"Along with her Cylon mother, and human father," Chip Baltar grins at her, as they walk away through Times Square. She gestures around them. "Commercialism, decadence, technology run amok. Remind you of anything?" Chip smiles. "Take your pick! Kobol, Earth -- the real Earth, before this one -- Caprica, Before the Fall..." Their arms around each other are comfortable and affectionate, like twins. "All of this has happened before," she muses, and he wonders if it really does have to happen again. She smiles.
"This time, I bet no." She plays dice, with the universe. "You know," he says, "I've never known you to play the optimist. Why the change of heart?" She lays it out in math: "Law of averages. Let a complex system repeat itself long enough, eventually something surprising might occur. That too is in God's plan." He leans in, over his sunglasses, with a darker voice. "You know It doesn't like that name." She makes a face; it doesn't like any names at all. It doesn't need them. It is immanence. It's the singularity, already and always. He puts his hands to his temples, smiling. "Silly me. Silly, silly me..." God is wild magic, nameless and implicit in us all: as the angels walk past a panhandler, none the wiser, his radio starts playing Jimi's "Watchtower." And up above him on the news, Aibo does the Macarena, and another robot, and a small army of obstinate tin soldiers, playing fife and drum. Two children kiss another model on its brightly colored face. That scary Japanese woman one makes her faces. The angels walk away, through the crowd, to find the next thing.
So what's the problem? Few things, but big ones. Two things particularly, which line up with the odd conclusion in a particularly gruesome way. They both have to do with imagination, unfettered imagination, creation. The things you've created, and your responsibility toward them.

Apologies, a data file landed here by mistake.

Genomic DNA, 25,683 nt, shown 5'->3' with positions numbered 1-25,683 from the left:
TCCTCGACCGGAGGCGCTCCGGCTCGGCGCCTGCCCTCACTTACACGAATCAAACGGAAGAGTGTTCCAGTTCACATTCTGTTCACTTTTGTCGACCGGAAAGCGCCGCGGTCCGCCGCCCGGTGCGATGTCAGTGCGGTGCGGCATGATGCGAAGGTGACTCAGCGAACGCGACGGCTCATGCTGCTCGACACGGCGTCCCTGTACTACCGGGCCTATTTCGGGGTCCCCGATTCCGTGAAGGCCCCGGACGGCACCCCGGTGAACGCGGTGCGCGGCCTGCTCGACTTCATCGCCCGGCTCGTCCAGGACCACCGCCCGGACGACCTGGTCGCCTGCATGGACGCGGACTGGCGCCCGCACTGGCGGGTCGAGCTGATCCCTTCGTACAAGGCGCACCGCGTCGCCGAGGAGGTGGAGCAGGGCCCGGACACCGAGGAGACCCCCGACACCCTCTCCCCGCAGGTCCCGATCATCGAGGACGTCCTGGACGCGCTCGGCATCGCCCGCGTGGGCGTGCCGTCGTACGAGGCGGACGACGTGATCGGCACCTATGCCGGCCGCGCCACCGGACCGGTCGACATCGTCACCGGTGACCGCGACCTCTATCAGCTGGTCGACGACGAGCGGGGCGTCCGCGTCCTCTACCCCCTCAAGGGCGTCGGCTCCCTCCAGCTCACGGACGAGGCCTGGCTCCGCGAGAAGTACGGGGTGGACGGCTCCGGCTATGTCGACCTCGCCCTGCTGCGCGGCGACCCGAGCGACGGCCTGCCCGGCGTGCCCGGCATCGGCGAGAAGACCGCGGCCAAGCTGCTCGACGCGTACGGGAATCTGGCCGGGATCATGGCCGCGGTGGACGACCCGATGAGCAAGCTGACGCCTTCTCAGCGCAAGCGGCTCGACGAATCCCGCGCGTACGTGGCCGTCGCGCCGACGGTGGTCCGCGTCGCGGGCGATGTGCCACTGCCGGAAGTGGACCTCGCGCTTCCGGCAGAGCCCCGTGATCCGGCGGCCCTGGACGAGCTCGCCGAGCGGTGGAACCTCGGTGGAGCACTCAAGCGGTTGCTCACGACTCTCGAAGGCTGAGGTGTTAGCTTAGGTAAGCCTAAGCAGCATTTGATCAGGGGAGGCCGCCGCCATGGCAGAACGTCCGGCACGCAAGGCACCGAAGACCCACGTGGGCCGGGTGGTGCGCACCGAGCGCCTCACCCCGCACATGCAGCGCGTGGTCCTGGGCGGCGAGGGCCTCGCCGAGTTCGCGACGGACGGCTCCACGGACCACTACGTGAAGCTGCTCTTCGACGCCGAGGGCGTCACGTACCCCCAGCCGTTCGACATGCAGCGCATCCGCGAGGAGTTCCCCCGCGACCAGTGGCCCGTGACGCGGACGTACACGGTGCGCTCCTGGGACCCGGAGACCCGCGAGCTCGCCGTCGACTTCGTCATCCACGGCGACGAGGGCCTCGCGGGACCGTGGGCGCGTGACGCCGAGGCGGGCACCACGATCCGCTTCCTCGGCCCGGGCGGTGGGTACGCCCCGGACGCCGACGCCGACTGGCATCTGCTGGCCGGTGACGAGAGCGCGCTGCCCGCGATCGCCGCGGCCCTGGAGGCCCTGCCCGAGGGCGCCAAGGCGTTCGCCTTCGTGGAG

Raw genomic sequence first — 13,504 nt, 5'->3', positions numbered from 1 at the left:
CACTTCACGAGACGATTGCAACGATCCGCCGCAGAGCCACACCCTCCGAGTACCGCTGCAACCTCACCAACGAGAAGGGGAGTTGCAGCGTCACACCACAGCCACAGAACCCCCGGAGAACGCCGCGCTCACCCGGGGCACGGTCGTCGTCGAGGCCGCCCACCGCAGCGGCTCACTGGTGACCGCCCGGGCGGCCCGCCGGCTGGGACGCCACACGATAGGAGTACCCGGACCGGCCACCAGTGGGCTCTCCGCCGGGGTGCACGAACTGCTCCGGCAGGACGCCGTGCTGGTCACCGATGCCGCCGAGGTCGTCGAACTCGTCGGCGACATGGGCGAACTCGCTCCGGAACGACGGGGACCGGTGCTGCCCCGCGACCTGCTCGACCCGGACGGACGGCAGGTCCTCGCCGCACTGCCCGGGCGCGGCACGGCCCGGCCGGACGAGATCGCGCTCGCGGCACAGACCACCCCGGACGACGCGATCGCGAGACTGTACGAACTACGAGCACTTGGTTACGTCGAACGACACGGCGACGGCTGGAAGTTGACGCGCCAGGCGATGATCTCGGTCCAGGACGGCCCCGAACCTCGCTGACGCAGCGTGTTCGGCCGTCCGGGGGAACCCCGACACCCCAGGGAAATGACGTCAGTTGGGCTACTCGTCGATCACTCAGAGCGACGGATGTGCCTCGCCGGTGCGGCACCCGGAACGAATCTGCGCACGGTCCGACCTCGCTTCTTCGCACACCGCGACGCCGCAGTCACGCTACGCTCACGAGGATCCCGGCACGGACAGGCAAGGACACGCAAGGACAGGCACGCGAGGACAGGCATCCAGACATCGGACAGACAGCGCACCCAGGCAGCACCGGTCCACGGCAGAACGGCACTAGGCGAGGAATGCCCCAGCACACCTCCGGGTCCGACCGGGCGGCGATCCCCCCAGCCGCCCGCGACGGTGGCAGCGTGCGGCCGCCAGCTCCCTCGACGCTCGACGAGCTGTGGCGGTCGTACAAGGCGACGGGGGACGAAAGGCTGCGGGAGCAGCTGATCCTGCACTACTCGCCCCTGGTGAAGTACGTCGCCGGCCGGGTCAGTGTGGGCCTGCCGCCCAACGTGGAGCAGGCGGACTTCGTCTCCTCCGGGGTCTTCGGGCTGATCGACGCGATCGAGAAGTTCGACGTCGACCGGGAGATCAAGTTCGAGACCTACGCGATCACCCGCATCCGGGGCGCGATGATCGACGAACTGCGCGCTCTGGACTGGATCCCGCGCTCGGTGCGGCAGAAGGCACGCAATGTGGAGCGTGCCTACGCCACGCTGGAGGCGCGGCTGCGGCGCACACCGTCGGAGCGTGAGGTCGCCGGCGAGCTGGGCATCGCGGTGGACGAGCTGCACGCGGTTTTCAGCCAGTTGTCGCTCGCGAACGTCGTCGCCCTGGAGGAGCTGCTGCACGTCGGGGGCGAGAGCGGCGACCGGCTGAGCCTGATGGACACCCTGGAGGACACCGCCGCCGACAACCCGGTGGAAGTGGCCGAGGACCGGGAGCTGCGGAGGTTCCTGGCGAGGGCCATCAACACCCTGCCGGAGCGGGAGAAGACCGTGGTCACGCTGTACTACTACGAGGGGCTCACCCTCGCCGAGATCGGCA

The show has been sketched out a year at a time, brilliantly; it is a living breathing thing, which lends it all the power it has. The problem, for me, is when that stops being true. When the plot isn't left alone to figure itself out, because an endpoint has been decided, and nobody feels like doing the work at the end of the season to tie all the threads together.
Fanboys, sometimes they hate the fact that stories work this way. They want it all stitched up ahead of time, with a plan on the books. I don't really understand why, but I know that there's not a show on television, or a novel ever written, that works that way. Things change, stories evolve and grow up, or the people creating them change, or lose interest. But fanboys, sometimes they are loud. So the showrunner has to say, "I know what the last thing is." The last image, or the last word of dialogue, or who's left standing. Maybe it's true, maybe it's a bluff.